Moroccan Adventure through Mountains, Deserts and Souks

May 2016

So it’s been a while since my last travel blog but this one is worth the wait! We’re in Marrakech, Morocco! Read on to see what happened when we got stuck in the Atlas Mountains overnight…

Day One

I’m not alone on this trip as I am with my boyfriend Phil and we’ve come here for a week. I had heard it’s best to come with a male so that you don’t get harassed. So far I’ve only had one guy put his hand near my bum in the crowded square, and to be honest it may have been accidental from being so packed. Actually the men haven’t been as annoying as they were in Paris (although I was more naive then and tried to be polite with everyone). The offers are mainly for directions or selling goods, to which we just respond with a head shake.

When we arrived our airport transfer dropped us in the medina and the riad owner lead us to our riad. Because of plumbing issues in our bathroom we got to stay in a different riad and had very hospitable owners. Our new bathroom was huge and I felt like some kind of Moroccan Queen.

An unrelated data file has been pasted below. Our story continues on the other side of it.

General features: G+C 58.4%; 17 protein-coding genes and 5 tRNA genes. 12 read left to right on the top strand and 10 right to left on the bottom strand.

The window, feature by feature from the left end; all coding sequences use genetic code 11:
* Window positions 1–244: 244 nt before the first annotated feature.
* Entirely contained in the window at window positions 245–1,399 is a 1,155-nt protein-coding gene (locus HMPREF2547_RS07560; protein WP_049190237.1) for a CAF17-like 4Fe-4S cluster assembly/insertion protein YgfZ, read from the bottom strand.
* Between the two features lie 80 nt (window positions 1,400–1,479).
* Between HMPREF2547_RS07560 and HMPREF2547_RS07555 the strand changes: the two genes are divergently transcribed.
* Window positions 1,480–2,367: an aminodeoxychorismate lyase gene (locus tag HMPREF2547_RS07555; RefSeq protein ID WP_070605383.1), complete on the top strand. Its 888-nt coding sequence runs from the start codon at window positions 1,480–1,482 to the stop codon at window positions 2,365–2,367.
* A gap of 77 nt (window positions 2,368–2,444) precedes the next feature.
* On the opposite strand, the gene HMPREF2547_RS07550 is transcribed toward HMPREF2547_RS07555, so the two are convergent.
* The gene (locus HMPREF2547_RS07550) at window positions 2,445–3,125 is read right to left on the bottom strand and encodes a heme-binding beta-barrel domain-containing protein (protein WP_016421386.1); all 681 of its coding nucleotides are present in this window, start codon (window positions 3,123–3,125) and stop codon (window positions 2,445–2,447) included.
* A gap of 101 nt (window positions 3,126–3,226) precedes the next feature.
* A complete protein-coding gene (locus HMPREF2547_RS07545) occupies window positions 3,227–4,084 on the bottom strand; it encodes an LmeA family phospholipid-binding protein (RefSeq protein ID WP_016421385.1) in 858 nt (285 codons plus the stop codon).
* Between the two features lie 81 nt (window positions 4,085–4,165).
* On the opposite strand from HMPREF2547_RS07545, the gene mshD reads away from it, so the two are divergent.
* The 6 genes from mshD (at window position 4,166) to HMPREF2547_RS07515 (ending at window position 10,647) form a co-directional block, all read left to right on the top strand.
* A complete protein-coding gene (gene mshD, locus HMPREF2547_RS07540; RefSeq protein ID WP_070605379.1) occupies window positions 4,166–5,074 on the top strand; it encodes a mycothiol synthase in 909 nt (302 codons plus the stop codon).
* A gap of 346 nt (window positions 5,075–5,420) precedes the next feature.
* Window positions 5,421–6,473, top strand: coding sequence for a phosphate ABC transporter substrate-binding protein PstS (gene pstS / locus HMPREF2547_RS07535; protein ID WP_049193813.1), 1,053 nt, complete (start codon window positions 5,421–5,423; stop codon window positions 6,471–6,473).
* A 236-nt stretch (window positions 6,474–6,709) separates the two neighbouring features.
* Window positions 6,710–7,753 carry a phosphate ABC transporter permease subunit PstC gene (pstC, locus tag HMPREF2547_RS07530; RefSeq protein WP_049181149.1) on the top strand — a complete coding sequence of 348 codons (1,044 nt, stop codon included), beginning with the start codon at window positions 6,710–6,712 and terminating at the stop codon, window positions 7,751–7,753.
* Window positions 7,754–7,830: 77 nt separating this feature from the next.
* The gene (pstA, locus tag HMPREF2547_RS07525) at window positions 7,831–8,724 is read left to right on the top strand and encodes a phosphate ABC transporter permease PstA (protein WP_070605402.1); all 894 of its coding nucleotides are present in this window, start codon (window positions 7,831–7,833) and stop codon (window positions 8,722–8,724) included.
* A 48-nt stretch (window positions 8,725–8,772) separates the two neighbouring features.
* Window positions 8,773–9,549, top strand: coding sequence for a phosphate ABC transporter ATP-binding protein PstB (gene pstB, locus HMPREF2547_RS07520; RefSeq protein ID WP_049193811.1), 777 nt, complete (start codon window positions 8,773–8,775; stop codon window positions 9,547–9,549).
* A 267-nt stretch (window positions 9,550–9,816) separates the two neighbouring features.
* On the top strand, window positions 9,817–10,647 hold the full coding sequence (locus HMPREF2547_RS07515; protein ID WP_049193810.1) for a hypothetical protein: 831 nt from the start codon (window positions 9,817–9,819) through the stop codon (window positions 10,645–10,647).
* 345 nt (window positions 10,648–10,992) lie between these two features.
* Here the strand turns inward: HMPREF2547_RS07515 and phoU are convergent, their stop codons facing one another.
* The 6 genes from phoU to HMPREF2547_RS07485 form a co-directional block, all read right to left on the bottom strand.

We tackled the souks first because I needed a satchel. I bartered 25 dirham off the bag, which was only like 20% off. Apparently you’re meant to try for 50% off by the end of the haggle, which can go on for 15 minutes if you desire it to. I did not. So I just said fine and paid that, which is worked out to be about £6. Fine with me!

After that, we saw the snake charmers in the square and Phil gave a VERY uneasy laugh as the snake’s assistant spotted him. Phil wasn’t having any of that. Now that I’ve teased him about this fear of snakes he’s claiming that he wants to see the snake now. All talk. Seeing the monkeys on chains is very sad. They’re even wearing football shirts.